Palenque is located in the state of Chiapas and is a remote place to visit. It’s not exactly close to any other major tourist destination. There is a small airport, but there are few scheduled flights, except to Mexico City.
If you’re wondering how to get to Palenque, you’ll likely be arriving by bus, with ADO having the most comfortable and regular services to Palenque. From Cancun, it’s an overnight journey of at least 13 hours. From Campeche, it’s 5 hours and from Merida, it will take at least 8 hours.
San Cristobal de las Casas, also in Chiapas, is often the next stop for travelers visiting Palenque. The fastest route is 5 hours, and you can even join minibus tours that stop off at waterfalls on the way. Be aware though, the ‘fast’ route goes through politically and economically unstable territory, and tourist buses have been known to be held up by Bandidos along the way. If you take the ADO bus to San Cristobal de las Casas, it takes around 12 hours, because it goes the long route to avoid this part of Chiapas. If you want to be totally safe, take the longer ADO bus route.
If you are really short on time, you can also visit Palenque on a day tour from San Cristobal de las Casas.
How to Get Around Palenque
Once you are at the ruins themselves, the only way to get around Palenque is to walk. From the main entrance walking paths connect the major temples and sites of the UNESCO World Heritage Site. More mysterious, overgrown paths also lead to the less excavated areas. There are maps on information boards, but bring a guidebook or try to find a map at the entrance.
Where to Stay in Palenque
When you visit Palenque, you’ll be happy to know that there’s a great range of accommodation nearby. Most of the accommodation is centred around the town of Palenque, and is just a short walk from the bus station.
More isolated accommodation – perhaps more peaceful too – can be found along the main road connecting the town and the ruins. With increasing interest in the ruins, there’s a growing number of hotels and hostels available.
Casa Janaab is located in town and offers a mixture of dorms and basic private rooms. It’s clean and cheerful, and a great base if you’re trying to save some pesos. If you’re after something a little more upmarket, Hotel Chablis is a four-star hotel with a swimming pool in the center of Palenque town.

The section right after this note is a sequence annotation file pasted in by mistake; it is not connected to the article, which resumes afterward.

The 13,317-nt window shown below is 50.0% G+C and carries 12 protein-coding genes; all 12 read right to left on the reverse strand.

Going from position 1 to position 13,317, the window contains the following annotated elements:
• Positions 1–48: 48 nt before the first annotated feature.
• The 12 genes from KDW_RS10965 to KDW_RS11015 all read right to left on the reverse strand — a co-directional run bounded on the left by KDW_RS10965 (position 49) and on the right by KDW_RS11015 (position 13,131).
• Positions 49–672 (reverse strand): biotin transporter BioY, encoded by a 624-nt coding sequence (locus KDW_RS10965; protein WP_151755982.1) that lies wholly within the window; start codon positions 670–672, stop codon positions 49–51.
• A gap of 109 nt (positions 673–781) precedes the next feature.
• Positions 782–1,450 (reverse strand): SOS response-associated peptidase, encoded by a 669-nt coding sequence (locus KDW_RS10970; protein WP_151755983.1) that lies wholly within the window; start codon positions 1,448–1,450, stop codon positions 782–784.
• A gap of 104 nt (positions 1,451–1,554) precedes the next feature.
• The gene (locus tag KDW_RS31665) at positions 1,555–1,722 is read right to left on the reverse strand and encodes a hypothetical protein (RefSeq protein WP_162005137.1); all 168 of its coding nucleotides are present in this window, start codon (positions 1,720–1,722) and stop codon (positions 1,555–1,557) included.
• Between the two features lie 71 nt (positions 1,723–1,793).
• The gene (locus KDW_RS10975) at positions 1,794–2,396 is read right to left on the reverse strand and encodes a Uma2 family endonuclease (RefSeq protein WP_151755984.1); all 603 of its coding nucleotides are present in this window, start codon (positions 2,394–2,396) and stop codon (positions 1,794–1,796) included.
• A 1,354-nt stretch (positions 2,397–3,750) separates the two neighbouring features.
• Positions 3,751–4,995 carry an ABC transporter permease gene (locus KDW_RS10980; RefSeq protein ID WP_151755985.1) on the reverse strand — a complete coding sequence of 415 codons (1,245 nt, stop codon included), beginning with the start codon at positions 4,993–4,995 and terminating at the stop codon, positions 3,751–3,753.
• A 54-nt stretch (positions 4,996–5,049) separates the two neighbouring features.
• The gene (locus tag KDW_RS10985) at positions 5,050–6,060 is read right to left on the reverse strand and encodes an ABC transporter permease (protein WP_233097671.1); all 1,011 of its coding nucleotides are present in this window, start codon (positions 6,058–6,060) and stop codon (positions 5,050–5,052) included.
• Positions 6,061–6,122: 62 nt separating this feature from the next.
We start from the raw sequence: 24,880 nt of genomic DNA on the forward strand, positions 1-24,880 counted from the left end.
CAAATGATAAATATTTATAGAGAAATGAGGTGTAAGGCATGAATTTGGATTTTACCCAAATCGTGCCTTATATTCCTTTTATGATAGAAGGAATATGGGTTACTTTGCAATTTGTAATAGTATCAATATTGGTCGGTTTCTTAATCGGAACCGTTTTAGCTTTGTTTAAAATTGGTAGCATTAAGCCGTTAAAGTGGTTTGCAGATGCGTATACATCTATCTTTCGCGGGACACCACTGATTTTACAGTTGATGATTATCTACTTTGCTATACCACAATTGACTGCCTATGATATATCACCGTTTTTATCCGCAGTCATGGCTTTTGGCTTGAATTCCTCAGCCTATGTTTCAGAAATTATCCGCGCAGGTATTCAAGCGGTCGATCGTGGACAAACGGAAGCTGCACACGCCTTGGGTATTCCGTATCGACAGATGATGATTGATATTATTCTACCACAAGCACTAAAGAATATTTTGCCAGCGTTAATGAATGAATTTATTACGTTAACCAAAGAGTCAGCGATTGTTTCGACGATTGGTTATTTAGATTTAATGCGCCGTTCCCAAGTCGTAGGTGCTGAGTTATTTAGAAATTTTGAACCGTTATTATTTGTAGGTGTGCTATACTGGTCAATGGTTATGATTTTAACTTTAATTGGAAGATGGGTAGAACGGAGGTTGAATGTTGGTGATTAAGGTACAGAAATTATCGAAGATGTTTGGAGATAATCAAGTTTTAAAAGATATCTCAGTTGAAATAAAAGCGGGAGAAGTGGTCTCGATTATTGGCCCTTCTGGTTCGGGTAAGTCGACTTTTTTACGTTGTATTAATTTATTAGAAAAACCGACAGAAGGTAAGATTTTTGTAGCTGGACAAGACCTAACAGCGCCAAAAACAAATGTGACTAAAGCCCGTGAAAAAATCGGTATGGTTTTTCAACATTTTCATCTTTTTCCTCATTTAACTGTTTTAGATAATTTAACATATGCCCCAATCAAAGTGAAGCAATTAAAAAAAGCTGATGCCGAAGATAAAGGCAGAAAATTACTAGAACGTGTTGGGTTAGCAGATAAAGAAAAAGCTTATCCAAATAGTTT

Staying along the road towards the ruins – where you’ll be surrounded by the sounds of the jungle – also makes for an interesting experience. Hotel la Aldea del Halach Huinic is a luxury, jungle-based hotel, complete with swimming pool. You can also find some smaller, more rustic guest houses along the jungle road.
For more accommodation options in Palenque check out Booking.com. They continuously offer the best rates and their custom service is on point.
Tips for Visiting Palenque
To make your visit to Palenque that little bit smoother and more enjoyable, here are a few of our top tips to take on board when you’re planning your adventure.
1. Guide or No Guide
At the entrance to Palenque, it’s possible to hire a guide for a short tour of the archaeological site. For an English speaking guide for a group of up to 7 people, you’ll pay around 1,600 MXN.
If you’re on your own this can be a steep price to pay, but you might be able to haggle it down considerably. If you are in a small group, it’s not a bad price between all of you.
If you’re interested in the history of Palenque, then it might be worth paying extra for a guided tour, as there isn’t a huge amount of information available inside. There are a few information boards, but not much detail.
2. Timing Your Visit
One of the best tips for visiting Palenque is to arrive early in the morning. The archaeological site opens at 8 am, so try to be one of the first people inside. You’ll beat the crowds and the heat, but best of all, this is when the mist still covers the ruins. You’ll feel like a Conquistador stumbling across a lost city in the jungle.
3. Climbing Temples